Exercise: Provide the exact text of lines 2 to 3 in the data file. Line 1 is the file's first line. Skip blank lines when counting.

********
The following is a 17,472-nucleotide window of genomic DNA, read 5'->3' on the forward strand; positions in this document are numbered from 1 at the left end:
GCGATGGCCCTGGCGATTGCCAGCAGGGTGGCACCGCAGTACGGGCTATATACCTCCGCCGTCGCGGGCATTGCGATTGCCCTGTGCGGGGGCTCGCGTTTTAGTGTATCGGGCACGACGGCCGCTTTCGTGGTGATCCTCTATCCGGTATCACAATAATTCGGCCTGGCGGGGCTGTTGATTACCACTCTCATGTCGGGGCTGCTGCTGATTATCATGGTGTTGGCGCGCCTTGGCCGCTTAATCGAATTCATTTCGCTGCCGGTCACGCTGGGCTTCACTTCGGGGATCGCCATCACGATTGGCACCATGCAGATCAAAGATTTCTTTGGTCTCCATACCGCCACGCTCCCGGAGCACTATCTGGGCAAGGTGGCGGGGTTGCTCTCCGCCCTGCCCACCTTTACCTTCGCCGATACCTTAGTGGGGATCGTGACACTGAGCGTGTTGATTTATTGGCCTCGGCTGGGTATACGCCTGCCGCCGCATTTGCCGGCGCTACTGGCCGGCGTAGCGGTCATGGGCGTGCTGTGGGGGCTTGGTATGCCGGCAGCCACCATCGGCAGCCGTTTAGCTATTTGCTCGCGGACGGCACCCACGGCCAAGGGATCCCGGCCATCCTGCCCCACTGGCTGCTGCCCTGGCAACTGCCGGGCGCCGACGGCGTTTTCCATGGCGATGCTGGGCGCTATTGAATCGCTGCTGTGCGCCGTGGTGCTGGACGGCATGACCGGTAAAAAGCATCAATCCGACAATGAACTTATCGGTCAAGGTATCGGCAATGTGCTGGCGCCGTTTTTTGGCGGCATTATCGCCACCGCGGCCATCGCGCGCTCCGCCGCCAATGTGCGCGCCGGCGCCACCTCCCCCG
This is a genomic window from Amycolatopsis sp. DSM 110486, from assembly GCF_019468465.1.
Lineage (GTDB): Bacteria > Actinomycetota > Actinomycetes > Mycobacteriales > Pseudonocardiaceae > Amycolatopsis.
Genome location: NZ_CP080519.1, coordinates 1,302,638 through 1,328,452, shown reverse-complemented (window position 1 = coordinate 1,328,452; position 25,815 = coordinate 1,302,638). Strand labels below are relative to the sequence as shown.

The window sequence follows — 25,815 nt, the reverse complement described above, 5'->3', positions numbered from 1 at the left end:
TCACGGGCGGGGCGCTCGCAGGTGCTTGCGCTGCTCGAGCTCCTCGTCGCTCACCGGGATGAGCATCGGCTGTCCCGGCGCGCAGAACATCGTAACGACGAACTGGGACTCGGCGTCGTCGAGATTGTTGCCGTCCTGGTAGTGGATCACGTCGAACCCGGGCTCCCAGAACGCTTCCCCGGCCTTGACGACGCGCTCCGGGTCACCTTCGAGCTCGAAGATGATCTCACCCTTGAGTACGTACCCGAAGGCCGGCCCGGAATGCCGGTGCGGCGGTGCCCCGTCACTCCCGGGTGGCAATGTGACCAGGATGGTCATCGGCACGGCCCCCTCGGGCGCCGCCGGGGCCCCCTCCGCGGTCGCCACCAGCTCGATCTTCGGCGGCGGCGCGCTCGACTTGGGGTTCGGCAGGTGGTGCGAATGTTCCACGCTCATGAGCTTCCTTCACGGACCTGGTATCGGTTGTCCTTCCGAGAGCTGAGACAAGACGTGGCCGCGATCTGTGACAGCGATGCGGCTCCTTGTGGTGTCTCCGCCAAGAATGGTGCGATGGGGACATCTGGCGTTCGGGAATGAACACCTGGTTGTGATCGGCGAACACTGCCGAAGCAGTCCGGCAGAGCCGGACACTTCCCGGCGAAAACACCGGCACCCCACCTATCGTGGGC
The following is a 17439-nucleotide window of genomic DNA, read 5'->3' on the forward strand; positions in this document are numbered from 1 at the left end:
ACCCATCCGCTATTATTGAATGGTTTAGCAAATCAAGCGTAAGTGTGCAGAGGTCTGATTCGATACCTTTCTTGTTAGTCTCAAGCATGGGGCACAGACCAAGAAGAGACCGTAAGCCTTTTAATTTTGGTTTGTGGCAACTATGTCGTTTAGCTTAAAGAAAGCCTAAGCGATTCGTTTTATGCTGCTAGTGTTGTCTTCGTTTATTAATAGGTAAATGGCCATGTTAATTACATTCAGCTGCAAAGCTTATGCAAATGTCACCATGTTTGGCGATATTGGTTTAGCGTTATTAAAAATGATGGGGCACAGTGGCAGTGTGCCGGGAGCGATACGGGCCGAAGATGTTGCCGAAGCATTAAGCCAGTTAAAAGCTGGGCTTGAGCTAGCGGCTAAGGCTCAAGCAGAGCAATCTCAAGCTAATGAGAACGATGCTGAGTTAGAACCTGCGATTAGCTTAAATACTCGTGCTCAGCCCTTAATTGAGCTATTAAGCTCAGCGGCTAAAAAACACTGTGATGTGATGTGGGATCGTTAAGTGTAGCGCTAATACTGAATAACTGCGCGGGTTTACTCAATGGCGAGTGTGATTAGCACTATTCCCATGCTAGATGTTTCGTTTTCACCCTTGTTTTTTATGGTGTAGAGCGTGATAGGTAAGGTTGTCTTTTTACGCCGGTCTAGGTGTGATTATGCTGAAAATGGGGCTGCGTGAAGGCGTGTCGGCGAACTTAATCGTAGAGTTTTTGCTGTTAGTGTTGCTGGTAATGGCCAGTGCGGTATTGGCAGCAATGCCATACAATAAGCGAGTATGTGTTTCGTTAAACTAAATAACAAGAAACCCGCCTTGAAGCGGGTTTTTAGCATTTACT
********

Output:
GCGATGGCCCTGGCGATTGCCAGCAGGGTGGCACCGCAGTACGGGCTATATACCTCCGCCGTCGCGGGCATTGCGATTGCCCTGTGCGGGGGCTCGCGTTTTAGTGTATCGGGCACGACGGCCGCTTTCGTGGTGATCCTCTATCCGGTATCACAATAATTCGGCCTGGCGGGGCTGTTGATTACCACTCTCATGTCGGGGCTGCTGCTGATTATCATGGTGTTGGCGCGCCTTGGCCGCTTAATCGAATTCATTTCGCTGCCGGTCACGCTGGGCTTCACTTCGGGGATCGCCATCACGATTGGCACCATGCAGATCAAAGATTTCTTTGGTCTCCATACCGCCACGCTCCCGGAGCACTATCTGGGCAAGGTGGCGGGGTTGCTCTCCGCCCTGCCCACCTTTACCTTCGCCGATACCTTAGTGGGGATCGTGACACTGAGCGTGTTGATTTATTGGCCTCGGCTGGGTATACGCCTGCCGCCGCATTTGCCGGCGCTACTGGCCGGCGTAGCGGTCATGGGCGTGCTGTGGGGGCTTGGTATGCCGGCAGCCACCATCGGCAGCCGTTTAGCTATTTGCTCGCGGACGGCACCCACGGCCAAGGGATCCCGGCCATCCTGCCCCACTGGCTGCTGCCCTGGCAACTGCCGGGCGCCGACGGCGTTTTCCATGGCGATGCTGGGCGCTATTGAATCGCTGCTGTGCGCCGTGGTGCTGGACGGCATGACCGGTAAAAAGCATCAATCCGACAATGAACTTATCGGTCAAGGTATCGGCAATGTGCTGGCGCCGTTTTTTGGCGGCATTATCGCCACCGCGGCCATCGCGCGCTCCGCCGCCAATGTGCGCGCCGGCGCCACCTCCCCCG
This is a genomic window from Amycolatopsis sp. DSM 110486, from assembly GCF_019468465.1.